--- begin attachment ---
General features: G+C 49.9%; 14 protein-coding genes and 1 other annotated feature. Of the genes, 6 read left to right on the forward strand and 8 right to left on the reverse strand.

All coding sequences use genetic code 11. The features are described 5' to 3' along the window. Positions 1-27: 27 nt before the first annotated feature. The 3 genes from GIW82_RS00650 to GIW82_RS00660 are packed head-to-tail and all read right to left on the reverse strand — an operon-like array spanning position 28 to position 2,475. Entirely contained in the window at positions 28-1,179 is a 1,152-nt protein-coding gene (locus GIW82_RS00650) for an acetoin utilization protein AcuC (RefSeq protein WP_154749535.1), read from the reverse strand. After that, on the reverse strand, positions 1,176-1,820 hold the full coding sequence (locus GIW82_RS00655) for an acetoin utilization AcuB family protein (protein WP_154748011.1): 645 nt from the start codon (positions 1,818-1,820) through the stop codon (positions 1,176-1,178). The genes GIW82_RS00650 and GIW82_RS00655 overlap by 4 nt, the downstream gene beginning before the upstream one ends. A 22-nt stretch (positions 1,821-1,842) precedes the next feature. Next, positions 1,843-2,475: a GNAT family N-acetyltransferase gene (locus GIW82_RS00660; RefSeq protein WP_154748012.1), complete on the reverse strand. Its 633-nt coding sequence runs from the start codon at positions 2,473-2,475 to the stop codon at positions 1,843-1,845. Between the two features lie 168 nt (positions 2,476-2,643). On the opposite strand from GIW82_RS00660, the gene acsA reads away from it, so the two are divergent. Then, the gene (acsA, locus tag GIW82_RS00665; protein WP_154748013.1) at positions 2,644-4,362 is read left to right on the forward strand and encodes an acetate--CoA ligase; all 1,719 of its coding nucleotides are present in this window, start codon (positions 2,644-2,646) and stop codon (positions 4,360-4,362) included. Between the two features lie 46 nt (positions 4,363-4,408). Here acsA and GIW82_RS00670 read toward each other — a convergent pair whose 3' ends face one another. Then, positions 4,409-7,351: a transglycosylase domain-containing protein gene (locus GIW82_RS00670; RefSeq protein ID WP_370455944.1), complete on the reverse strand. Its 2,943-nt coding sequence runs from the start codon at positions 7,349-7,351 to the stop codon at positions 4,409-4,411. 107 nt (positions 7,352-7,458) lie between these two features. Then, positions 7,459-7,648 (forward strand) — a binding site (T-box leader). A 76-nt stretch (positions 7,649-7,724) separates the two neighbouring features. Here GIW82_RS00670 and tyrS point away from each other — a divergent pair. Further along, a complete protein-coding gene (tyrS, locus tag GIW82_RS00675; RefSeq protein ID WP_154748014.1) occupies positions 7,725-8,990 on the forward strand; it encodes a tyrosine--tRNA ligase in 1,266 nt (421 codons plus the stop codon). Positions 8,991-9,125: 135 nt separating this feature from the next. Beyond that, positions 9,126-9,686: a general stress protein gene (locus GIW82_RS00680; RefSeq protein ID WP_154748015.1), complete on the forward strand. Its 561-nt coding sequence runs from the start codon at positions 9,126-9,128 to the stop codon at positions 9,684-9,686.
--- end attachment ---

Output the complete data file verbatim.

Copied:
General features: G+C 49.9%; 14 protein-coding genes and 1 other annotated feature. Of the genes, 6 read left to right on the forward strand and 8 right to left on the reverse strand.

All coding sequences use genetic code 11. The features are described 5' to 3' along the window. Positions 1-27: 27 nt before the first annotated feature. The 3 genes from GIW82_RS00650 to GIW82_RS00660 are packed head-to-tail and all read right to left on the reverse strand — an operon-like array spanning position 28 to position 2,475. Entirely contained in the window at positions 28-1,179 is a 1,152-nt protein-coding gene (locus GIW82_RS00650) for an acetoin utilization protein AcuC (RefSeq protein WP_154749535.1), read from the reverse strand. After that, on the reverse strand, positions 1,176-1,820 hold the full coding sequence (locus GIW82_RS00655) for an acetoin utilization AcuB family protein (protein WP_154748011.1): 645 nt from the start codon (positions 1,818-1,820) through the stop codon (positions 1,176-1,178). The genes GIW82_RS00650 and GIW82_RS00655 overlap by 4 nt, the downstream gene beginning before the upstream one ends. A 22-nt stretch (positions 1,821-1,842) precedes the next feature. Next, positions 1,843-2,475: a GNAT family N-acetyltransferase gene (locus GIW82_RS00660; RefSeq protein WP_154748012.1), complete on the reverse strand. Its 633-nt coding sequence runs from the start codon at positions 2,473-2,475 to the stop codon at positions 1,843-1,845. Between the two features lie 168 nt (positions 2,476-2,643). On the opposite strand from GIW82_RS00660, the gene acsA reads away from it, so the two are divergent. Then, the gene (acsA, locus tag GIW82_RS00665; protein WP_154748013.1) at positions 2,644-4,362 is read left to right on the forward strand and encodes an acetate--CoA ligase; all 1,719 of its coding nucleotides are present in this window, start codon (positions 2,644-2,646) and stop codon (positions 4,360-4,362) included. Between the two features lie 46 nt (positions 4,363-4,408). Here acsA and GIW82_RS00670 read toward each other — a convergent pair whose 3' ends face one another. Then, positions 4,409-7,351: a transglycosylase domain-containing protein gene (locus GIW82_RS00670; RefSeq protein ID WP_370455944.1), complete on the reverse strand. Its 2,943-nt coding sequence runs from the start codon at positions 7,349-7,351 to the stop codon at positions 4,409-4,411. 107 nt (positions 7,352-7,458) lie between these two features. Then, positions 7,459-7,648 (forward strand) — a binding site (T-box leader). A 76-nt stretch (positions 7,649-7,724) separates the two neighbouring features. Here GIW82_RS00670 and tyrS point away from each other — a divergent pair. Further along, a complete protein-coding gene (tyrS, locus tag GIW82_RS00675; RefSeq protein ID WP_154748014.1) occupies positions 7,725-8,990 on the forward strand; it encodes a tyrosine--tRNA ligase in 1,266 nt (421 codons plus the stop codon). Positions 8,991-9,125: 135 nt separating this feature from the next. Beyond that, positions 9,126-9,686: a general stress protein gene (locus GIW82_RS00680; RefSeq protein ID WP_154748015.1), complete on the forward strand. Its 561-nt coding sequence runs from the start codon at positions 9,126-9,128 to the stop codon at positions 9,684-9,686.